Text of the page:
• It is often desirable to vary the position at which detents occur depending on some parameter associated with the apparatus being controlled. Examples of variable mechanical detents are given in German Patent 2723562 and in UK Patent 1,549,178 to produce increase throttle pedal resistance when engine speed or fuel consumption exceed pre-set limits.
  • It is an object of the present invention to provide a control device and a method of operating it which includes a variable, electrically generated detent position.
  • According to one aspect of the present invention, there is provided a method for the operation of a control device comprising a manually movable control member (5, 35, 55, 200, 301), output means (2,14,33,52,302,402) for exerting a control . action on associated equipment in dependence upon the movement of the control member, and a computer driven electrical stepper motor (6, 31, 51, 306) coupled to the control member, the method including providing the computer (1,101, 318, 406) with information about the position of said control member within its range of movement and using the computer to control the energisation of said motor so as to generate a noticeable increase in resistance to the manual movement of the control member through at least one detent position in said range, the method being characterised in that the computer is further provided with information about one or more physical variables affecting said associated equipment and the computer uses said information to calculate the location of said detent position such that said location changes during use of the control device in dependence upon changes in said one or more variables.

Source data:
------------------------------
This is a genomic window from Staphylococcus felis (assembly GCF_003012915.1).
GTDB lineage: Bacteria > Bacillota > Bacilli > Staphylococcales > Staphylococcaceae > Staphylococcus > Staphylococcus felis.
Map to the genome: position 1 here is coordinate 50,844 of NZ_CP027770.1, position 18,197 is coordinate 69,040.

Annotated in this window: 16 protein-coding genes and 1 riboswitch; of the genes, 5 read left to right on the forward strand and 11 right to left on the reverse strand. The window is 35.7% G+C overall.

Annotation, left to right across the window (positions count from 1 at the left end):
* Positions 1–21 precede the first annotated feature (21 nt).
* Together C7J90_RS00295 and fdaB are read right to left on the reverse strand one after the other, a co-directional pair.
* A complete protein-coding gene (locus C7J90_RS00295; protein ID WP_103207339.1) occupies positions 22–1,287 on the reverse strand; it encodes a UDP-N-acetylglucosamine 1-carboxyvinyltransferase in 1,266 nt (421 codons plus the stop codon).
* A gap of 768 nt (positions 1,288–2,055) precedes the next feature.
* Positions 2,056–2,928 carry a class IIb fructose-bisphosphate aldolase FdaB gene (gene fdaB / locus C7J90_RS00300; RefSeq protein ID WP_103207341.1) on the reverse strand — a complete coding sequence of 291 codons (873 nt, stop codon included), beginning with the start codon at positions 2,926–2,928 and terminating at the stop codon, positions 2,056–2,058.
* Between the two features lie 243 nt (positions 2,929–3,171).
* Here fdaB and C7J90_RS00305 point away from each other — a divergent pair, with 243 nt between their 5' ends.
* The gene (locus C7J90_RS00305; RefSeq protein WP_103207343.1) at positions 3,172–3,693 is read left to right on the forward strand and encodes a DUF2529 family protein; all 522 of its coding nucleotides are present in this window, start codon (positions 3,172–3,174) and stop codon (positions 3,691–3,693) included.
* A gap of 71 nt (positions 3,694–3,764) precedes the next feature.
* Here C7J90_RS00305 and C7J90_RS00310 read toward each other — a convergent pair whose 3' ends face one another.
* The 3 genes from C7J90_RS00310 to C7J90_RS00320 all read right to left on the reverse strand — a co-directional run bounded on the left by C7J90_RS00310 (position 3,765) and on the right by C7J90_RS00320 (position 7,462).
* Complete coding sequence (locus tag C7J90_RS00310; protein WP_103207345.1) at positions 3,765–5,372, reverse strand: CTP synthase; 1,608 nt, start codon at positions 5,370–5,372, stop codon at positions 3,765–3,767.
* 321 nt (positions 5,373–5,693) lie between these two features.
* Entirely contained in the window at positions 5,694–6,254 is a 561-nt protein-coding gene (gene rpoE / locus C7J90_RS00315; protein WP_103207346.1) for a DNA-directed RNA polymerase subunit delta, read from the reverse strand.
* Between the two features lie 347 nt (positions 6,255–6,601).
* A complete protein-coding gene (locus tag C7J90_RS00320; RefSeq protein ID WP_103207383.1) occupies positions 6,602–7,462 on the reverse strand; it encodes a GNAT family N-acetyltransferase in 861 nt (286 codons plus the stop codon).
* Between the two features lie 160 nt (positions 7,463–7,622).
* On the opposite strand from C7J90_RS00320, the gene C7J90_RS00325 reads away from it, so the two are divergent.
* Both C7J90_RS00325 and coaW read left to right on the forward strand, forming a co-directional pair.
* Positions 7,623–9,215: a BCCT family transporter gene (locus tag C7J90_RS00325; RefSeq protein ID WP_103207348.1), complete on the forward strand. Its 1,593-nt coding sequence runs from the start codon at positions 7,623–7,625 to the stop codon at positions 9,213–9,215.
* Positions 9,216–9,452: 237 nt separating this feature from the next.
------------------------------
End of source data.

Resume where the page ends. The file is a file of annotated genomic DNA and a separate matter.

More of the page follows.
• According to a second aspect, there is provided a control device for controlling the operation of associated equipment, for example apparatus on board an aircraft or road vehicle, the control device comprising a manually movable control member (5, 35, 55, 200, 301), an electrical stepper motor (6, 31, 51, 306) coupled to the control member, a sensor (18, 102, 12, 33, 52, 302) for sensing the position of the control member within its overall range of movement, a computer (1, 101, 318, 406) connected to the sensor and the stepper motor for energising the motor to produce a noticeable increase in resistance to said manual movement of the control member through at least one discrete detent position of the control member, and output means (2, 14, 33, 52, 302, 402) for transmitting a control action to said associated equipment dependent upon the position of the control member, characterised in that the control device further comprises signal supply means (103) for supplying to the computer (1, 101, 318, 406) signals indicative of at least one physical variable affecting said associated equipment and said computer is programmed to respond to said signals to vary the location of said detent position in dependence upon said physical variable.